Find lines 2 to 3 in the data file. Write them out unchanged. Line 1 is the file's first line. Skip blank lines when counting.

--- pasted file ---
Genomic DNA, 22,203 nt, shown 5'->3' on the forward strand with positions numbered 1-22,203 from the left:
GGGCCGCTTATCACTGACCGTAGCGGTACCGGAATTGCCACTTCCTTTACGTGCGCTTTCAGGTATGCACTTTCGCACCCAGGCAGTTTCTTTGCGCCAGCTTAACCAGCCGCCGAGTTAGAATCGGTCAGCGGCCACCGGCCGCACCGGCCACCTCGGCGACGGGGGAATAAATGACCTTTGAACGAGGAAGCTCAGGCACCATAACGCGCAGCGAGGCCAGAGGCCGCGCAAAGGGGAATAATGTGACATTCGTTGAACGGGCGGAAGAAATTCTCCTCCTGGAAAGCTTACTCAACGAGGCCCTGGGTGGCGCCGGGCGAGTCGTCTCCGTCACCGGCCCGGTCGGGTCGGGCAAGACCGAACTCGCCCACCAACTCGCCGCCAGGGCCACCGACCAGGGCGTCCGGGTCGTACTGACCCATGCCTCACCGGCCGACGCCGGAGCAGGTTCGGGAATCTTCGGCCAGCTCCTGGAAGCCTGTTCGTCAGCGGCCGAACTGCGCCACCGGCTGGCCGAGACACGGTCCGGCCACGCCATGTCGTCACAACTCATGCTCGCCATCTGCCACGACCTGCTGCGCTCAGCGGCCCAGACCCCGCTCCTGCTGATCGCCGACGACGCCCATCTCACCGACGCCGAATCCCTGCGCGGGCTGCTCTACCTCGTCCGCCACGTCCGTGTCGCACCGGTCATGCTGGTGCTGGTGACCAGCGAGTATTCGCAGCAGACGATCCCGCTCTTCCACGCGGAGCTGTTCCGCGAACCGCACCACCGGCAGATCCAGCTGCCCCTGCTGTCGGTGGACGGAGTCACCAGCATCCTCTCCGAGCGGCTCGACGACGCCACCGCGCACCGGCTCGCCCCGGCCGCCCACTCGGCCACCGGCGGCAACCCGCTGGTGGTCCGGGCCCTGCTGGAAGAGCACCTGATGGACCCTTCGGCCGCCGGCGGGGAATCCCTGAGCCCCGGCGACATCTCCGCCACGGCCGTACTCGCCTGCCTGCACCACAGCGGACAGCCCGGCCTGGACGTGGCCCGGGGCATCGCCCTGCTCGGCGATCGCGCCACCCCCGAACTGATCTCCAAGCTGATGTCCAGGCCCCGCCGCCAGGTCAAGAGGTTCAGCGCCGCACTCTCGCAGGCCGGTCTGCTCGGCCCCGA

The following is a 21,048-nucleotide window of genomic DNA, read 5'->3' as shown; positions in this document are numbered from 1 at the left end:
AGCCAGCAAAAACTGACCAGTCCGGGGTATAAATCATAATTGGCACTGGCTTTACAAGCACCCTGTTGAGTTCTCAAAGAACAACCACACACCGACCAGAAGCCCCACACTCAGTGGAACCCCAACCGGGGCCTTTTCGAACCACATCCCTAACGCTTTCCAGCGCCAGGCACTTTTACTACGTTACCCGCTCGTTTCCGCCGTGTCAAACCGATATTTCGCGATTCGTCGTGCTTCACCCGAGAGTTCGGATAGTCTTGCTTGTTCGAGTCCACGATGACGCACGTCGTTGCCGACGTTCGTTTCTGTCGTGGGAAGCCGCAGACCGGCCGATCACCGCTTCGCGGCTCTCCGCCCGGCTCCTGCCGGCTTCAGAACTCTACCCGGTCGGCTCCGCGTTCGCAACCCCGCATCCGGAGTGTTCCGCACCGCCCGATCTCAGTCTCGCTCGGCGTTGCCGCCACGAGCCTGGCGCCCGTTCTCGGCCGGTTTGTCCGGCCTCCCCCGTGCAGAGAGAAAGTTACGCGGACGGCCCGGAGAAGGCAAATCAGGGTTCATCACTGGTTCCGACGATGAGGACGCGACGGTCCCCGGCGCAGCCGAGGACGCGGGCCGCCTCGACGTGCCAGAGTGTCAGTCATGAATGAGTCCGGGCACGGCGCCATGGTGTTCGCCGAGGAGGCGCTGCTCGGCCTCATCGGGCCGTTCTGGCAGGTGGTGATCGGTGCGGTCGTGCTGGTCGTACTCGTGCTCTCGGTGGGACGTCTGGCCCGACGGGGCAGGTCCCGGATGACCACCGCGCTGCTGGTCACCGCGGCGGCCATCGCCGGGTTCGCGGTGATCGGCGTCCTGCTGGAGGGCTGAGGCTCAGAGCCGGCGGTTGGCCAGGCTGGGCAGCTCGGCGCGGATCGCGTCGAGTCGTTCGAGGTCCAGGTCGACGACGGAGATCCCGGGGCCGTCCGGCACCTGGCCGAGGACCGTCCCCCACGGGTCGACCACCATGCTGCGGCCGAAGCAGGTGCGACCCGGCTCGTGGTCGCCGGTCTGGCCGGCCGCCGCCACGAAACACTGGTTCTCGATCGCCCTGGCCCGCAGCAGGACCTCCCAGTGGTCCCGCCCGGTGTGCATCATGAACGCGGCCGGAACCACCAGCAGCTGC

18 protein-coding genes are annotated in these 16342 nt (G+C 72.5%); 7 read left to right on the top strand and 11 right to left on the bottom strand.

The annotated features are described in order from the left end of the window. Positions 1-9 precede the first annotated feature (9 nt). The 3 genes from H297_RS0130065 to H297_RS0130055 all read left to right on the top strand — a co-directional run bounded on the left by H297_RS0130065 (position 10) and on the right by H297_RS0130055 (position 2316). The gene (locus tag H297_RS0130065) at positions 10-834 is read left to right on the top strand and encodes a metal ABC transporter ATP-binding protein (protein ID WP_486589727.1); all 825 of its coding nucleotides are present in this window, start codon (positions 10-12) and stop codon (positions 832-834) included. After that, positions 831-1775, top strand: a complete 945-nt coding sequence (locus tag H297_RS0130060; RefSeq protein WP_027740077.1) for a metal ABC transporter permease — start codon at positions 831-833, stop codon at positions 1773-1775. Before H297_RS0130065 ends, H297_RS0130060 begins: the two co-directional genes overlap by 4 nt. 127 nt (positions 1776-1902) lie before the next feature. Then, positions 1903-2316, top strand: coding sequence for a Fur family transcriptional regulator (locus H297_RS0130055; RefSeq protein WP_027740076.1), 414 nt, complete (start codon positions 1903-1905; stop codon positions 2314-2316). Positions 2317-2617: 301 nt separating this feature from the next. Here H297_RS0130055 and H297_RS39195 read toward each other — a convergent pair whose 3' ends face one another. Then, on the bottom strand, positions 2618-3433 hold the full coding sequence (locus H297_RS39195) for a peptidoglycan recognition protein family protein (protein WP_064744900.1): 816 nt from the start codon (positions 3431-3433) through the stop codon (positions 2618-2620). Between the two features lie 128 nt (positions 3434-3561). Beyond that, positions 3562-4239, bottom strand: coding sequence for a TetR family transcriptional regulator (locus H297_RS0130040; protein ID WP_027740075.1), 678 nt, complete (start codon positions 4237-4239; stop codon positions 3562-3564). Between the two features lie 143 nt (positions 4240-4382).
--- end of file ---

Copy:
GGGCCGCTTATCACTGACCGTAGCGGTACCGGAATTGCCACTTCCTTTACGTGCGCTTTCAGGTATGCACTTTCGCACCCAGGCAGTTTCTTTGCGCCAGCTTAACCAGCCGCCGAGTTAGAATCGGTCAGCGGCCACCGGCCGCACCGGCCACCTCGGCGACGGGGGAATAAATGACCTTTGAACGAGGAAGCTCAGGCACCATAACGCGCAGCGAGGCCAGAGGCCGCGCAAAGGGGAATAATGTGACATTCGTTGAACGGGCGGAAGAAATTCTCCTCCTGGAAAGCTTACTCAACGAGGCCCTGGGTGGCGCCGGGCGAGTCGTCTCCGTCACCGGCCCGGTCGGGTCGGGCAAGACCGAACTCGCCCACCAACTCGCCGCCAGGGCCACCGACCAGGGCGTCCGGGTCGTACTGACCCATGCCTCACCGGCCGACGCCGGAGCAGGTTCGGGAATCTTCGGCCAGCTCCTGGAAGCCTGTTCGTCAGCGGCCGAACTGCGCCACCGGCTGGCCGAGACACGGTCCGGCCACGCCATGTCGTCACAACTCATGCTCGCCATCTGCCACGACCTGCTGCGCTCAGCGGCCCAGACCCCGCTCCTGCTGATCGCCGACGACGCCCATCTCACCGACGCCGAATCCCTGCGCGGGCTGCTCTACCTCGTCCGCCACGTCCGTGTCGCACCGGTCATGCTGGTGCTGGTGACCAGCGAGTATTCGCAGCAGACGATCCCGCTCTTCCACGCGGAGCTGTTCCGCGAACCGCACCACCGGCAGATCCAGCTGCCCCTGCTGTCGGTGGACGGAGTCACCAGCATCCTCTCCGAGCGGCTCGACGACGCCACCGCGCACCGGCTCGCCCCGGCCGCCCACTCGGCCACCGGCGGCAACCCGCTGGTGGTCCGGGCCCTGCTGGAAGAGCACCTGATGGACCCTTCGGCCGCCGGCGGGGAATCCCTGAGCCCCGGCGACATCTCCGCCACGGCCGTACTCGCCTGCCTGCACCACAGCGGACAGCCCGGCCTGGACGTGGCCCGGGGCATCGCCCTGCTCGGCGATCGCGCCACCCCCGAACTGATCTCCAAGCTGATGTCCAGGCCCCGCCGCCAGGTCAAGAGGTTCAGCGCCGCACTCTCGCAGGCCGGTCTGCTCGGCCCCGA

The following is a 21,048-nucleotide window of genomic DNA, read 5'->3' as shown; positions in this document are numbered from 1 at the left end: